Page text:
An act of Chinese repression
The Monday arrest of Chinese law professor Xu Zhangrun vividly demonstrated the intolerant and autocratic rule of President Xi Jinping that Xu so persuasively denounced in essays in recent years.
One of China’s most inspired voices for freedom has become a casualty of the repression he eloquently chronicled.He was prepared. He said in February: “I can all too easily predict that I will be subjected to new punishments; indeed, this may well even be the last thing I write.”
As it turned out, it was not the last thing he wrote before arrest. That would be a remarkable essay he composed “in a mood that alternated between moral outrage, all-consuming anxiety and profound sorrow” and which appeared on May 21, just before China’s parliament convened in Beijing.
The essay expanded on his February article criticising Xi and “the cabal that surrounds him” for deceptions in handling the virus.
He said officials “stood by blithely as the crucial window of opportunity that was available to deal with the outbreak snapped shut in their faces”.
In the May essay, he punched gaping holes in the leadership’s claim that the handling of the virus had been exemplary. “Reveal the truth,” he demanded, including honest statistics and a timeline of decisions in the early stages.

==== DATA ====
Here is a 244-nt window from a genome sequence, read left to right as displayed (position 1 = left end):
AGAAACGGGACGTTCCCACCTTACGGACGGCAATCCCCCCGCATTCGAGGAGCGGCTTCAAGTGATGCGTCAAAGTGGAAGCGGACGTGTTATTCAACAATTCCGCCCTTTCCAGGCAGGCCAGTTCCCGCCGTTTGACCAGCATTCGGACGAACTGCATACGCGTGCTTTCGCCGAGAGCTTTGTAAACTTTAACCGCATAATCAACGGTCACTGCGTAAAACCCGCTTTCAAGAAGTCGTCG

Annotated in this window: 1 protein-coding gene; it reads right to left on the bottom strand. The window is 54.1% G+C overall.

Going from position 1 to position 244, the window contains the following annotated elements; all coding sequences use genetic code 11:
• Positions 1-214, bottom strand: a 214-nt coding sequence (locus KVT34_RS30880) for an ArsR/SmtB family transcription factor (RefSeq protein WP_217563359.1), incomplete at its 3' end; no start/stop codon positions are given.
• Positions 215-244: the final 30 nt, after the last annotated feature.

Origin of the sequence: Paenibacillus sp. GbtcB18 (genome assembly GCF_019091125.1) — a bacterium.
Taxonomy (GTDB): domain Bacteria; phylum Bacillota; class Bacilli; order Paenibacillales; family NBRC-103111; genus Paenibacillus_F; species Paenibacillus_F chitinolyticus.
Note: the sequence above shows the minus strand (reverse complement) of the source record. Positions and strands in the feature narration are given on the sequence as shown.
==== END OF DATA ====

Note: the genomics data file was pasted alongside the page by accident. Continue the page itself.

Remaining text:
He asked: “Why was there an official cover-up of the situation at the time? This negligence left the people of China entirely unaware, unguarded and unprepared for the unfolding crisis, one that led to immense suffering and a tragic loss of life.”
Xu demanded that “people involved in all of this must be held to account”, no matter their rank, and face legal penalties. He insisted on the release of citizen journalists as well as others who have been arrested and “an end to the persecution of university professors who dare to speak out”.
He suggested “free speech should be extolled and celebrated” with a holiday honouring Li Wenliang, the ophthalmologist who was punished for attempting to warn colleagues of the danger of the virus and who later died of it.
Xu further said China should “immediately ban the abhorrent practice of internet policing” and end the “constant abuse and invasion” of citizens’ online privacy. And, he insisted, “the authorities must cease and desist from the intimidation of teachers, medical personnel and writers accused of ‘thought crimes’”.
Xu, a law professor at Beijing’s prestigious Tsinghua University, who was previously demoted for speaking out, had been placed under house arrest early this year.
His writings threatened the closed system of a party state with an unflinching grip on power.
He could have skirted trouble, but he chose instead to stand up courageously for principles of openness, democracy and accountability.
After he did so, the machinery of repression lurched into gear and demonstrated in plain sight that everything the professor wrote — that Xi leads a dictatorship — is quite true.
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